One person died and 11 others were sickened by Legionnaires’ disease in California’s Napa County, health officials said, including three people who are still hospitalized with the rare illness.
The Legionella bacteria that causes it has been detected in the cooling tower of the Embassy Suites Napa Valley in the city of Napa, the county health department said, but an investigation is ongoing and other sources are being tested.
None of the 12 who were sickened in the outbreak that began July 11 stayed at the hotel, and they were not employees, Napa County Public Health Officer Dr. Karen Relucio said at a Wednesday news conference.
All 12 are residents of Napa County and not tourists, she said, and in many of the cases they live in the area where the hotel is.
Three people remained hospitalized Wednesday, and one of those patients was on a ventilator, Relucio said. The other eight recovered.
The Legionella bacteria lives in water, but can spread when that water is aerosolized.
“If a cooling tower is contaminated with the bacteria, it can disseminate for up to a mile,” Relucio said.
That cooling tower has been taken offline, “which mitigates any ongoing risk to public health,” the health department said.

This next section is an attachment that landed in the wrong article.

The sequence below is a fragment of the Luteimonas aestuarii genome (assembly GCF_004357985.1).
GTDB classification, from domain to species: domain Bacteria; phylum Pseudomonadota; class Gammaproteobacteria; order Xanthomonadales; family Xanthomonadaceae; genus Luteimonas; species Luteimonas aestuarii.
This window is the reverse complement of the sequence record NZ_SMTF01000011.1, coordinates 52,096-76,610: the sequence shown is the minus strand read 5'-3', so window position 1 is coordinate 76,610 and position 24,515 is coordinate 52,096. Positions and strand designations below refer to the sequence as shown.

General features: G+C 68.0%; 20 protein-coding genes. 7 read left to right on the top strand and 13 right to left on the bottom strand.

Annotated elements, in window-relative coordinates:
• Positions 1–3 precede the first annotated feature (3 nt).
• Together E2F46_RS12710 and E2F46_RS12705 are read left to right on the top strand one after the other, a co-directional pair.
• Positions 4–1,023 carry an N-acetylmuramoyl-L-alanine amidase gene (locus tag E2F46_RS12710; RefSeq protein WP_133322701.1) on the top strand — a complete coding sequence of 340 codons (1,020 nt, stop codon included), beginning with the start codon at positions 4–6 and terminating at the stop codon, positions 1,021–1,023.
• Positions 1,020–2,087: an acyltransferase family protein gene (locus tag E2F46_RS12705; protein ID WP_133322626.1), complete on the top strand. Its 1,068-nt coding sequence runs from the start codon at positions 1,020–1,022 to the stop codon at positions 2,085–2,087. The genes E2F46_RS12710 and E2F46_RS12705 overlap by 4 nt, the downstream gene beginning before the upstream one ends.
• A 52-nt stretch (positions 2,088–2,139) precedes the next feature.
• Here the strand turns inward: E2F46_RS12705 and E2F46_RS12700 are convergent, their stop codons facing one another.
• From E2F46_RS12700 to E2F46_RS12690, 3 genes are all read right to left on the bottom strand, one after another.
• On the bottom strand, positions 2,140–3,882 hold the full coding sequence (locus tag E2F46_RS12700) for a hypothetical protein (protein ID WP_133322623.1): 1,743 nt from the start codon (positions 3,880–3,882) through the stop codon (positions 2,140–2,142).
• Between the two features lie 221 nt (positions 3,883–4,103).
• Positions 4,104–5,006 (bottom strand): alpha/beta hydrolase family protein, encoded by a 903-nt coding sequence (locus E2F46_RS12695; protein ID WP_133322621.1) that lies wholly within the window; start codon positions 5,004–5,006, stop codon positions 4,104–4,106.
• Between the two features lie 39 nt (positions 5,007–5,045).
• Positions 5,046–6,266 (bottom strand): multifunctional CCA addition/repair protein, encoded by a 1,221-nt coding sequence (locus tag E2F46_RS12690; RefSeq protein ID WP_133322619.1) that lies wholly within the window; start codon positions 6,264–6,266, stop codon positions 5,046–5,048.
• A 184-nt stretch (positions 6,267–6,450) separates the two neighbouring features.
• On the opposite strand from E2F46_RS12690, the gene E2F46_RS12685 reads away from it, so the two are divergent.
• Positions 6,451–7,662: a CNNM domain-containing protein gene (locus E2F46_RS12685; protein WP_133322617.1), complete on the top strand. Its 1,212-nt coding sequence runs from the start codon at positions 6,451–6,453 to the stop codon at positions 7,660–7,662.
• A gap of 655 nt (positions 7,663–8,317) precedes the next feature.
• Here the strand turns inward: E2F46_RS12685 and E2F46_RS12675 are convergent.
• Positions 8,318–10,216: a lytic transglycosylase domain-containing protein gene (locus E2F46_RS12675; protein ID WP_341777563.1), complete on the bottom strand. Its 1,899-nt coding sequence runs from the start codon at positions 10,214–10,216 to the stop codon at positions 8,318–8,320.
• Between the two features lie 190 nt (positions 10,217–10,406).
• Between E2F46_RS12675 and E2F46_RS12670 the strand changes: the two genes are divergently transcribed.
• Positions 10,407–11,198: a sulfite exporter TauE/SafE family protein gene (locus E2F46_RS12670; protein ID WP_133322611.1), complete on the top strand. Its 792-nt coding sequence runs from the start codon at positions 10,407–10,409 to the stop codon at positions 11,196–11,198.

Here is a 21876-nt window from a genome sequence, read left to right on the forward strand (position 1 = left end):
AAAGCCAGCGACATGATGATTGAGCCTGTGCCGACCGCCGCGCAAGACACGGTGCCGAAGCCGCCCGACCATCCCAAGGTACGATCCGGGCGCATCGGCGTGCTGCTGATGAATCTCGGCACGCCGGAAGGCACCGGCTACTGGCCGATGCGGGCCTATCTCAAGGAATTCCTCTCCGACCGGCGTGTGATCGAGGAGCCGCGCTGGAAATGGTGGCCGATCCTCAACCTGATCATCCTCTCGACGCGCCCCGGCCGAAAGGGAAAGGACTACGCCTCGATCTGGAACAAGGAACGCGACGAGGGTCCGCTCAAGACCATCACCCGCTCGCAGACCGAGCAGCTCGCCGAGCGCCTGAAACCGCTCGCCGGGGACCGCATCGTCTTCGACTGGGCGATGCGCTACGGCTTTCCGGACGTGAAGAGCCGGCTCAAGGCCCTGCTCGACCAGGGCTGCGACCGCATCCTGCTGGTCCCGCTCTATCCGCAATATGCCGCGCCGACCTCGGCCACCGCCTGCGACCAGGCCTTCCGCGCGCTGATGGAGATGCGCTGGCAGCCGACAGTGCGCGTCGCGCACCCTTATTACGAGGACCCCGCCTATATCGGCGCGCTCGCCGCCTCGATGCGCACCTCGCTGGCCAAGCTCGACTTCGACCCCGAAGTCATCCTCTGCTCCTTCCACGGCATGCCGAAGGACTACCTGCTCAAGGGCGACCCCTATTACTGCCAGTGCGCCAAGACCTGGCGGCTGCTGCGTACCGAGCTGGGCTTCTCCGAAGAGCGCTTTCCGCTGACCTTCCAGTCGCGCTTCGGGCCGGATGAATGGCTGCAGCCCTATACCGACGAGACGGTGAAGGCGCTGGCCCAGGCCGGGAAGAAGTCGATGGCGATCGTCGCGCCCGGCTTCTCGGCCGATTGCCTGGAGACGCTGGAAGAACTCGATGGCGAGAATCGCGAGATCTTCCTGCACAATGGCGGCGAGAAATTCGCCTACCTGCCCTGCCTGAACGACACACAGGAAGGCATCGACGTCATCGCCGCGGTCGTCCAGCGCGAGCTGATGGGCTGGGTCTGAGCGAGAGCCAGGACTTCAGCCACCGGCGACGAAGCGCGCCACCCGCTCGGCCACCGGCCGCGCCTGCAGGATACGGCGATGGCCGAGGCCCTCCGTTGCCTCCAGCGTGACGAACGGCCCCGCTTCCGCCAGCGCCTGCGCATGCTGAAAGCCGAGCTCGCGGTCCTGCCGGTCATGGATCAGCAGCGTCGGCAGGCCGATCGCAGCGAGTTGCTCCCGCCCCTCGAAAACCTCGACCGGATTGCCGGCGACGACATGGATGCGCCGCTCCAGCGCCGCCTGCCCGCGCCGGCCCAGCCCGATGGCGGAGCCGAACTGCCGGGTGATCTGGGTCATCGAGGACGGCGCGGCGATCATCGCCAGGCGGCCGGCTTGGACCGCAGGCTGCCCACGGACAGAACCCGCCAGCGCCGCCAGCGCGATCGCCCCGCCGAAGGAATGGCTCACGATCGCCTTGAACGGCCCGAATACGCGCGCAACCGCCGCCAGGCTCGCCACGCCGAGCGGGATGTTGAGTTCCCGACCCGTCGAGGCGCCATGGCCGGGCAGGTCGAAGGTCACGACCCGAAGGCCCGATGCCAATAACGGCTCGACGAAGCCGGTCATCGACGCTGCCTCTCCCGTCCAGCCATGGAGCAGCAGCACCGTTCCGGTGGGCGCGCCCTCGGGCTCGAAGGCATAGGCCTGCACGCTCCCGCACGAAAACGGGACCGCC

In an outbreak area, it’s also common to find more than one source, according to the department.
Legionnaires’ disease causes severe pneumonia. The person who died was described as being over 50 years old and with risk factors for severe disease.
The ages of people who got the disease range from 58 to 80, Relucio said.
"The one thing that we do notice is that a lot of them have had underlying medical conditions," like lung disease, diabetes, kidney disease or other chronic diseases, she said.
Hilton, the company that owns Embassy Suites, did not immediately respond to a request for comment Wednesday night.
Relucio said health officials have not identified any hotel guests or employees who contracted the disease — although the incubation period can be 14 days.
Not everyone exposed to the bacteria gets the disease, and most healthy people exposed don’t get it, according to the Centers for Disease Control and Prevention.
People 50 and older, those who are immunocompromised, and current or former smokers or people with lung conditions are among those at increased risk.
The bacteria exists naturally in bodies of freshwater like lakes, but its main threat to people occurs when it grows and spreads in human-made building water systems, according to the agency.
Legionnaires’ disease is rare, Relucio said. Napa County usually sees zero to two Legionella cases a year.
The 12 cases were reported to health authorities from July 11 to July 27, the health department said. They live in the city of Napa, and one lives in Calistoga but had a history of visiting the city, Relucio said.